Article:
# Measurements necessary for repeated measures model

If I have an repeated measures model for a continuous parameter measured at n visits for each of the p participants in a study how big must p then be to perform the fit?

The repeated measures model will use the baseline value as a covariate, the visit as a factor, have an interaction between the baseline value and the visit and an unstructured (residual) covariance matrix.

I am particularly uncertain about the number of measurements required for the covariance matrix. I have been informed that $$p > n$$ is required for the covariance structure but, as it has $$N = n(n+1)/2$$ variance parameters, I would assume that $$p\cdot n \ge N$$ would be necessary (+ measurements to determine factor and covariant coefficients). Moreover I do not understand why $$p>n$$ would be required.

Any help with an explanation of the correct number would be appreciated.

If you additionally can offer an insight into the impact of missing data points in this context that would be even better.

Thank you.

• Welcome to Cross Validated! Although it might seem to make sense at first, it's not correct to evaluate change scores as an outcome while including the original value as a predictor in your model. See this page and this page, among others. Also, if you have no random effects then this isn't really a MMRM (mixed model repeated measures) but just a standard repeated measures model. Please edit the question to clarify; comments are easy to overlook and can be deleted.
– EdM
Apr 4 at 14:47
• @EdM: Thank you. I have adapted based on your suggestions. I agree that repeated measures model is more specific here and appreciate the insights on the change from baseline as an outcome. Apr 4 at 19:28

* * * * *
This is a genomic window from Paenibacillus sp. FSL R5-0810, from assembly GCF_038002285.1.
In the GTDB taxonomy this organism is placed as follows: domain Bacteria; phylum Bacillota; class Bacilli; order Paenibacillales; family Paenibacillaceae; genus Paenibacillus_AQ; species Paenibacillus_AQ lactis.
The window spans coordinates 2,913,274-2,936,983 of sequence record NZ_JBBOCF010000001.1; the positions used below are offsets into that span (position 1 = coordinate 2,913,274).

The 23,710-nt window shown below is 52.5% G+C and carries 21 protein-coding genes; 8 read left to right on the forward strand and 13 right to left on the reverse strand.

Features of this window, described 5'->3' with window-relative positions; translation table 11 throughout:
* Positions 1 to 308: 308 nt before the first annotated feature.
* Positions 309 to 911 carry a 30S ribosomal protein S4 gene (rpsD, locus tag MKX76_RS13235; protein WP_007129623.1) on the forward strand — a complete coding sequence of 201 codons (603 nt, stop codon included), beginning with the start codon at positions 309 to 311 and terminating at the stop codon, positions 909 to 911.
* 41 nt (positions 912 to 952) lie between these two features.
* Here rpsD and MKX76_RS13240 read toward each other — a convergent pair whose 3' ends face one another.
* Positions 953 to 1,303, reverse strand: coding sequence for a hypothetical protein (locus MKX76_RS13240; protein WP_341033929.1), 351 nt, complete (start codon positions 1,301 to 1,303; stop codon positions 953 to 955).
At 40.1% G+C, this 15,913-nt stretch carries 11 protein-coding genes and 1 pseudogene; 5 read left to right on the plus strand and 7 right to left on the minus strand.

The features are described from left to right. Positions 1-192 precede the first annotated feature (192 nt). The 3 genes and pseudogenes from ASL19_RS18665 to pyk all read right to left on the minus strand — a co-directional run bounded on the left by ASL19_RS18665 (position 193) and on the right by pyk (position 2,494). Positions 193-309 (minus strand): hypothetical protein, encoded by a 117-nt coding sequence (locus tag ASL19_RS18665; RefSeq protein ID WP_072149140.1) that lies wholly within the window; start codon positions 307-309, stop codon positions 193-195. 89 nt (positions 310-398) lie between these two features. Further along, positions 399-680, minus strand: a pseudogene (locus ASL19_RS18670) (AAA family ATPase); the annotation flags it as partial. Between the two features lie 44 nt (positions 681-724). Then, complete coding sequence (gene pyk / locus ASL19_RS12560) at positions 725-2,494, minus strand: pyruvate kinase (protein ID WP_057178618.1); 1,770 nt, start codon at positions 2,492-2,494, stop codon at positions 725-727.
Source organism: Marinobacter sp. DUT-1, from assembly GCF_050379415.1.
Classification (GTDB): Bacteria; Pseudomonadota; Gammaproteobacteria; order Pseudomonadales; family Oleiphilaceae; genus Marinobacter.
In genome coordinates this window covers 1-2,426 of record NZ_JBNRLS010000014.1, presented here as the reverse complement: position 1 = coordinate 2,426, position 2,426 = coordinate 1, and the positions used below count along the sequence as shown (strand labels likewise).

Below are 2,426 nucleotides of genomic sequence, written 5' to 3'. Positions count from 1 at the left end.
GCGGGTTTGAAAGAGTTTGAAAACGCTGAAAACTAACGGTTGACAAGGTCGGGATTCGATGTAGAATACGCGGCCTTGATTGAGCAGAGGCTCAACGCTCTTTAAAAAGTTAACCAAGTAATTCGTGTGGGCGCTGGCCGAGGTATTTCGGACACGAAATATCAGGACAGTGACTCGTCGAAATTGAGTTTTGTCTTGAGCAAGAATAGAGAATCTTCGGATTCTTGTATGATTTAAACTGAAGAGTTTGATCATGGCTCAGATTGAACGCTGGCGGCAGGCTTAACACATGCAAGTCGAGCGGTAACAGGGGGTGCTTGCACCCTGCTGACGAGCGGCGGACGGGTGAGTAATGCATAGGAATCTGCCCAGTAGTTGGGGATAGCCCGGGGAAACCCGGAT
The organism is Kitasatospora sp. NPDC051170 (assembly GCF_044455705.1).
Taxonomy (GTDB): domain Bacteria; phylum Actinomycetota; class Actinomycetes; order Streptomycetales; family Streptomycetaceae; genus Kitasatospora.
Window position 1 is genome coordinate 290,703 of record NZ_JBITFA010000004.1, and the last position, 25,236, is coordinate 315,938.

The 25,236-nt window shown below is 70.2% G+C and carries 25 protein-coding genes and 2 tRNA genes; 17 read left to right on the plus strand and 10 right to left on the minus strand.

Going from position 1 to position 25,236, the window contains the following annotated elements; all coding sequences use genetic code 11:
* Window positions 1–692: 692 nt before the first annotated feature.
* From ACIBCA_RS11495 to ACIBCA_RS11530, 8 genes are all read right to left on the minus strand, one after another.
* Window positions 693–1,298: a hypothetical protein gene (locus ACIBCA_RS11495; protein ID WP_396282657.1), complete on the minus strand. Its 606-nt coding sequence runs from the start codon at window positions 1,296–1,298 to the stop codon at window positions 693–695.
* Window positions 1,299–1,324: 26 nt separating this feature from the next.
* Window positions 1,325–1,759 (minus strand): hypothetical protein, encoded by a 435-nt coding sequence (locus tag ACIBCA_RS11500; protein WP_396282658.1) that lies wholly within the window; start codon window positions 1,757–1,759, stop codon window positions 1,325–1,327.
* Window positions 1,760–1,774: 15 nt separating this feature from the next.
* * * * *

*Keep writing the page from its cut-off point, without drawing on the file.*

Chapter 7 of Frank Harrell's Regression Modeling Strategies covers this situation in much more detail than is possible in an answer here. A few suggestions follow, mostly drawn from that.

First, unless the number of visits n is very small, you will probably lose power by treating it as a fixed factor. That requires estimating n coefficients including the intercept (plus any interactions with other predictors). Modeling time continuously and flexibly, for example with a regression spline as described in Chapter 2 of the above reference, could require only estimating on the order of 3 coefficients (plus any interactions). That has the further advantage of allowing for different time intervals between visit numbers among individuals, very likely in practice.

Second, I'm not sure that an unstructured covariance matrix is a good or useful choice. The main interest in the covariance matrix is to correct adequately for within-subject correlations. Details of the matrix are typically of only secondary interest.

For data like this examined with generalized least squares and time modeled flexibly, one typically uses an "isotropic" correlation structure that depends only on the absolute difference in time between two observations. There are several possibilities, outlined in Section 7.5 of the above reference, which you can visualize with variograms (Section 7.6) and choose among as illustrated in the case study of Section 7.8.

Third, missing data should not be a big problem, at least if they are at some post-baseline time points for an individual. Generalized least squares (unlike classic repeated-measures ANOVA) can readily handle such missing data, if time is modeled continuously. An individual with missing time points will just provide less information than will others. If baseline values are missing, however, you should look into multiple imputation.

Fourth, the number of participants is best evaluated by a formal power analysis based on the nature of the outcome data (including its variability) and the magnitude of changes that you want to be able to detect. At a minimum to avoid overfitting with a continuous outcome, you need to have on the order of 15 observations per coefficient that you are estimating, but you might need a lot more to have a result that is useful in practice.

Finally, if there's a treatment involved then you certainly want an interaction of visit/time with that. It's not clear, however, what you are trying to accomplish with the interaction between the baseline value and visit/time.